Our emergency response times are “impressive” and we put our communities “at the heart of everything and every decision” we take.
These are just some of the conclusions of an inspection carried out by national experts from the fire and rescue sector and local government.
The ‘peer challenge’ followed our own assessment of our work, which we carried out in line with guidance from the National Fire Chiefs’ Council (NFCC) and the Local Government Association (LGA).
We then invited a challenge team to visit and scrutinise our findings and work making the West Midlands safer, stronger and healthier. The team was led by Alasdair Hay, Chief Fire Officer of the Scottish Fire and Rescue Service, and also comprised:
Councillor Rebecca Knox, Chair of Dorset and Wiltshire Fire and Rescue Authority
Nick Page, Chief Executive of Solihull Metropolitan Borough Council
Mark McAteer, Director of Strategic Planning, Performance and Communications, Scottish Fire and Rescue Service
Geoff Howsego, Director of Professional Services, Hampshire Fire and Rescue Service
David Sibert, Fire Safety and Integrated Risk Management Planning Advisor, Fire Brigade’s Union
Gill Elliott, Peer Challenge Manager, Local Government Association.
A wide cross-section of our staff, stakeholders and partners were interviewed, including our Strategic Enabling Team, the Chair and a cross-party selection of members of West Midlands Fire and Rescue Authority (WMFRA).
Karen Gowreesunker, Strategic Enabler and Clerk to the Authority, said: “We are committed to providing excellent services to our communities across the full range of our prevention, protection and response work.
“We’re indebted to the peer challenge team for their rigorous and in-depth approach, and for their professional, insightful feedback.
“Our thanks also go to the many partner agencies and organisations who work so closely with us. We hope that people who live and work in, or visit, the West Midlands take every reassurance and confidence from the report.”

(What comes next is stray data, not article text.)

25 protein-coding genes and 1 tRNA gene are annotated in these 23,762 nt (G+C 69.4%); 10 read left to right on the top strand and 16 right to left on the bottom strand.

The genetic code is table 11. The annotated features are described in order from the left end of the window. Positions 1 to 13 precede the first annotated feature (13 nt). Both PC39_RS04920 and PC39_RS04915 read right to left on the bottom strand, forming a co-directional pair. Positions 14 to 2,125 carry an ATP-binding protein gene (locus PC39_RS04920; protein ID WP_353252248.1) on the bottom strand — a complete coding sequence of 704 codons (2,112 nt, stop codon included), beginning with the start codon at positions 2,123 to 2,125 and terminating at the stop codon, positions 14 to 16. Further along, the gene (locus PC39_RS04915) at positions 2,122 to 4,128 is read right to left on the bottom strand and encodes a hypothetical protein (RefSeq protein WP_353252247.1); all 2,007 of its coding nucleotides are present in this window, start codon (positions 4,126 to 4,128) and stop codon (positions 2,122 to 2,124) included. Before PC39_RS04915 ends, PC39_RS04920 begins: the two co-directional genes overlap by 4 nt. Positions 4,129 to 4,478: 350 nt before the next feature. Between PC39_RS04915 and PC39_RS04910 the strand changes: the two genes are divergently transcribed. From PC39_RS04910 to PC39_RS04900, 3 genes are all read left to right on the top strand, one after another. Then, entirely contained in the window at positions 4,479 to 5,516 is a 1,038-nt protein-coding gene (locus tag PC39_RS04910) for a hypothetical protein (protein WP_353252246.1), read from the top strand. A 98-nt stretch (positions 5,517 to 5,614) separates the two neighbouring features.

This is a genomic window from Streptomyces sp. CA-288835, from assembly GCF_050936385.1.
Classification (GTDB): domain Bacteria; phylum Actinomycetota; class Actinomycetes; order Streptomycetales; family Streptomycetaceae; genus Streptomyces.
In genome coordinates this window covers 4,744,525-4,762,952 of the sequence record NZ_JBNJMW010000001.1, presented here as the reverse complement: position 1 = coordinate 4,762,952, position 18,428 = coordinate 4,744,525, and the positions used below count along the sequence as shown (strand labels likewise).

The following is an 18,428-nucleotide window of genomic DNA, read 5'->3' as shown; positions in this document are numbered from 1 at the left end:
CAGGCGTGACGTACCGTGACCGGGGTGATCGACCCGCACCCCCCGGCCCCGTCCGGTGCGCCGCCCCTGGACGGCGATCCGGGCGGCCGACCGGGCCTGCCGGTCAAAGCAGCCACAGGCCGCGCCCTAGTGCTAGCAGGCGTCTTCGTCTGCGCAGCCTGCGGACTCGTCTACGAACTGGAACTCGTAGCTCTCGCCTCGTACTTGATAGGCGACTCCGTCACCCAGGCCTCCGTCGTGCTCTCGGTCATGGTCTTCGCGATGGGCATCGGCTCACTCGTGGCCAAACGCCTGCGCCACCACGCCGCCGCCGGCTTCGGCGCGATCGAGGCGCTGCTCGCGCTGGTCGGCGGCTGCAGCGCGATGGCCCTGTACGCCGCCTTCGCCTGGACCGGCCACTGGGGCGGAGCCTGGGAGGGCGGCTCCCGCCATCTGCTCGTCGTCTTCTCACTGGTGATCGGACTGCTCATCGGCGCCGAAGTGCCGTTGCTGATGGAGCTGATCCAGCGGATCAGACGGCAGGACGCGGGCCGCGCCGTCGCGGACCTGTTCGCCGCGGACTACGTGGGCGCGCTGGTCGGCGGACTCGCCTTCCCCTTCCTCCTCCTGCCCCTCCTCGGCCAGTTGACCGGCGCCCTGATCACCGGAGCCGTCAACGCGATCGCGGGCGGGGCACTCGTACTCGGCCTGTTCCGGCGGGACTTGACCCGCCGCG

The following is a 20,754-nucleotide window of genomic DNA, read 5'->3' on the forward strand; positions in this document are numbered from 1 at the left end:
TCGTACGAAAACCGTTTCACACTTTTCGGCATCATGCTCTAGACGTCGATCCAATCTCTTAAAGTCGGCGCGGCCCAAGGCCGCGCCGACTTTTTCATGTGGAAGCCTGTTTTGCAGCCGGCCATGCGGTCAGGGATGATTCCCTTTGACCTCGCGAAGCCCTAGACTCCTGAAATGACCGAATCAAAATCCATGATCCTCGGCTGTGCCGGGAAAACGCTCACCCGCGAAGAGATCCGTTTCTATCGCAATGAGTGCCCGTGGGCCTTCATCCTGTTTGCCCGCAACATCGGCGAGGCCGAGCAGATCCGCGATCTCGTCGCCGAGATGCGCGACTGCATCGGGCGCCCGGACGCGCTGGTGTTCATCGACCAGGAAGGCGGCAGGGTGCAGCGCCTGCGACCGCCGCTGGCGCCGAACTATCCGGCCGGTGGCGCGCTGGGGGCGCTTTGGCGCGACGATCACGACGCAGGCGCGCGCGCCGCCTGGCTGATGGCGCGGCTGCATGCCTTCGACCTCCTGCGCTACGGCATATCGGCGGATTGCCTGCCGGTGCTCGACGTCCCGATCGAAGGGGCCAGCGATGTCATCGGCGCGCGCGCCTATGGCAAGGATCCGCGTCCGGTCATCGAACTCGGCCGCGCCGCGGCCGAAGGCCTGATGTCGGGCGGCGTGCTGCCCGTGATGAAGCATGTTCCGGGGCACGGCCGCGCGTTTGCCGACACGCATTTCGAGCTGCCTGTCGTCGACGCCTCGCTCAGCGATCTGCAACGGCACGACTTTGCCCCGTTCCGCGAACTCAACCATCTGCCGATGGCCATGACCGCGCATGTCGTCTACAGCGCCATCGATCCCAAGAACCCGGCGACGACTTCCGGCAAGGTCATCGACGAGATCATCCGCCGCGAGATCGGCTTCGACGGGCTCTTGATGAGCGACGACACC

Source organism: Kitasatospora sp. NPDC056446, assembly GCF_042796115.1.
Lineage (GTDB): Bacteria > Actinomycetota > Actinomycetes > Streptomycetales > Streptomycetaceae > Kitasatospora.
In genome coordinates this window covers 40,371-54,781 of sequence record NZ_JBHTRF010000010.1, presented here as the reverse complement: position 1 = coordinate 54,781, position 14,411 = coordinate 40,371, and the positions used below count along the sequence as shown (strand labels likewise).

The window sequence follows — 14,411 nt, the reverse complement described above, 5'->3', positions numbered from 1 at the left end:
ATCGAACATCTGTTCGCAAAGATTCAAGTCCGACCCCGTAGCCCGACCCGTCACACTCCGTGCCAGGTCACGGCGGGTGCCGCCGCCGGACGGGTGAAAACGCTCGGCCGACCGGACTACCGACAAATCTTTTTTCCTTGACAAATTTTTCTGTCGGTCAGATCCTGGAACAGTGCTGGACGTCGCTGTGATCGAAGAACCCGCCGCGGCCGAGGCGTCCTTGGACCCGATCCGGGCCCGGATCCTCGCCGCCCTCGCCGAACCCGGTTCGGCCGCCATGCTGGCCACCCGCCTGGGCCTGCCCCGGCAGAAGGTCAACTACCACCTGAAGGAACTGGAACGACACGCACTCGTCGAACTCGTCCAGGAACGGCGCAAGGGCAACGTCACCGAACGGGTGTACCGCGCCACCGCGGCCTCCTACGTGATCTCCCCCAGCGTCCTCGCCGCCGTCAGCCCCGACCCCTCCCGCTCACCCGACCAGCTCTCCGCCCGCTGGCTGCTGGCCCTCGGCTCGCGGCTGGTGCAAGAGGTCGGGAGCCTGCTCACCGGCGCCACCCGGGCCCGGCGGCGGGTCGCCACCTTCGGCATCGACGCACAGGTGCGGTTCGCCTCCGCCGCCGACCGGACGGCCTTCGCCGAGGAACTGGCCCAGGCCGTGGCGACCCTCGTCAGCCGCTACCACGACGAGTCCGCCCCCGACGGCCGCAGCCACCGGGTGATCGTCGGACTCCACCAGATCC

Councillor John Edwards, Chair of WMFRA, said: “This assessment of West Midlands Fire service and the vital services we provide is very welcome. We are very pleased with the recognition that this prestigious external team have provided for our service delivery model and our unique response times to life-threatening incidents.
“The Fire and Rescue Authority will act on all the recommendations in the report to drive forward our quest for excellence.”
The full report is available on our website. Please click here to read it. Among its key findings:
- West Midlands Fire Service (WMFS) places its communities at the heart of everything and every decision it takes
- A key factor in the WMFS approach is its five-minute response time for high risk (life and property) incidents which was developed on an evidence basis in partnership with universities and a leading fire engineer. This is impressive and may well be unique within the fire service in the UK. Benefits for the Service include that it is an easily understood target and gives staff a strong focus for their work
- Response times to incidents are impressive and WMFS’s integrated service delivery model enables it to be more responsive to the needs of its community
- The five-minute minute attendance time target enables the service to reduce the risk to firefighting and increase the survivability of victims. It also reduces the impact of fire on the local community and economy
- The Chief Fire Officer provides clear leadership and the Chair is clearly respected by the Authority and wider constituent partners
- WMFS has a strong focus on its long-term financial sustainability and future funding streams
- The service’s strong brand earns it immediate respect and often entry into the community and people’s homes
- Equality is embedded at all levels and staff understand the links to serving a diverse community, their prevention work and delivering within a health agenda
- WMFS is keen to be at the forefront of working on the wider health agenda identified by the Marmot report. It was the first fire service in the country to be endorsed by Sir Michael Marmot for tackling health inequalities through its prevention and community safety work
- WMFS’s approach to equality encompasses inclusion and cohesion as well as equality and diversity to produce its acronym DICE. Within the Service equality and diversity sits at the heart of all it is seeking to achieve for its diverse communities in terms of prevention, protection and response. As a result it has a strong business case for its work in the community and for establishing and maintaining a diverse workforce.
A number of areas for improvement were identified for consideration and are currently being reviewed with the intention of integrating these into the service’s existing planning and performance frameworks.